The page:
About LifeCircle Women’s Healthcare
LifeCircle Welcomes Dr. Cynthia Harris
Dec. 1, 2017 - LifeCircle Women's Healthcare proudly announces the addition of Dr. Cynthia Harris to our team of Board Certified Physicians. Dr. Harris has many years of experience in Obstetrics and Gynecology. She has served the greater Cleveland area for 14 years and we look forward to her continuing to provide excellent care to her patients and ours at LifeCircle Women's Healthcare. We are now scheduling appointments beginning in January, call our office today at (423) 339-1400 to schedule your appointment with Dr. Harris.
Tennova introduces new robotic surgery capabilities
Tennova Healthcare now has the capability to perform robotic surgery, but it does not mean that robots perform those operations.
Doctors are still be in control of the surgeries. Robotics allow them a better, less intrusive, way to perform those surgeries for specific ailments.
The physicians who are trained in robotic surgery, along with Tennova representatives, showed the machinery used at the hospital. In fact, there have already been 18 surgeries utilizing the robotic method since in was installed at the hospital.
“Probably seven or eight years ago, Dr. (Chris) Mullin and Dr. (Ed) McIntire came to me and said that we are losing some patients to Nashville where they are using these Da Vinci robots,” explained Tennova CEO Coleman Foss. “They said that it is something we need to invest in.” Foss said that he and a group of doctors “went on a field trip” to watch robotic surgeries.
Mullin, of Life Circle Woman’s Healthcare, had previously used robotic surgery at Tennova in Turkey Creek, in the Farragut area just outside Knoxville. He said it is a progression in the medical field, and he is pleased to see that the local hospital has purchased the robot to do these surgeries.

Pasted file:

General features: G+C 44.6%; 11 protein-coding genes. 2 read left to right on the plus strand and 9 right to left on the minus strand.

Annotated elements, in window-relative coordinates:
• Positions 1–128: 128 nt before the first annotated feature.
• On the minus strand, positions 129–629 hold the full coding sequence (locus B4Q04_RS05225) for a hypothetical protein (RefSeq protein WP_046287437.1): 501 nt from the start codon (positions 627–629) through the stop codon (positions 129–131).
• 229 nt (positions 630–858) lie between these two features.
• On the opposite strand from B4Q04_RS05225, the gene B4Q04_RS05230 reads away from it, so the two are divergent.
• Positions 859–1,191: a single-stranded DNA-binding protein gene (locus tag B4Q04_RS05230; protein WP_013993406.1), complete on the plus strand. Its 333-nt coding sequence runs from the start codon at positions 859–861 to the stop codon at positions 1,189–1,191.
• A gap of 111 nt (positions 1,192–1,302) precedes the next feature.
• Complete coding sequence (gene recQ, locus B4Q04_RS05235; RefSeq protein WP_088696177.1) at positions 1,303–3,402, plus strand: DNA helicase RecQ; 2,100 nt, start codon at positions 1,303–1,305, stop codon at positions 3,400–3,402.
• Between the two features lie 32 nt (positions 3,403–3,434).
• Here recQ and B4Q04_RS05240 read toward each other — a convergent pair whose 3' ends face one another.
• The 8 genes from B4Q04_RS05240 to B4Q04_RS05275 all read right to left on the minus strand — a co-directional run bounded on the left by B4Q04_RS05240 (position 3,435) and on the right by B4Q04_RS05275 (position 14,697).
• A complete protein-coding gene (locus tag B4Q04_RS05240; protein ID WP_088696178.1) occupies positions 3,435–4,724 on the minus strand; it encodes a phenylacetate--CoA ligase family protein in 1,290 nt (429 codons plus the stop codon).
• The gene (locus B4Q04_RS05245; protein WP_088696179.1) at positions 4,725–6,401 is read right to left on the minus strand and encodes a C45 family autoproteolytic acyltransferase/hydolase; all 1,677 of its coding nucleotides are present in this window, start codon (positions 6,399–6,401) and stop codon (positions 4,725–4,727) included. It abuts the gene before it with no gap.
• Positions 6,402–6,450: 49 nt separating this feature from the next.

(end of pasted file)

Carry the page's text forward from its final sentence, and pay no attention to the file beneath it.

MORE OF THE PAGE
Dr. Del Ashcraft, an OB/GYN physician with Ocoee OB/GYN, had also used robotic surgery in his practice. All three of these doctors, along with Dr. Joshua Worthington of Surgical Associates of Cleveland, were present Monday as the new type of surgery was introduced.
“We see this as the next evolutionary step for the hospital, and it puts us right up there technically with all the other hospitals in the area,” Foss said. “We have had it here about a month, and we are very excited about it.”
Mullin said he feels the hospital has moved into a new way to help patients.
“I have been here for the past 20 years, and I can honestly say that the things we do here, we do well,” he said. “This is another procedure that we are going to do well.”
Mullin said the biggest difference between robotic surgery and normal surgery is that the robot lets the physician see the area where the surgery will be performed in 3-D.
“It gives you the opportunity to do surgeries that we used to do laparoscopically without having to make a large incision,” Mullins stressed.
The robotic surgeon will be utilizing a machine to operate different types of surgical tools. The doctor will be in the room, though he or she will be operating these surgical tools through the robot.
“It is just an amazing piece of technology,” he said.
McIntire, of the Tennessee Valley Urology Center, said when people hear the term “robotic” it could cause a misconception that the doctor isn’t even with the patient, but that “a button is pressed for certain surgeries,” and then performed by the machine, as in a scene from a science fiction film.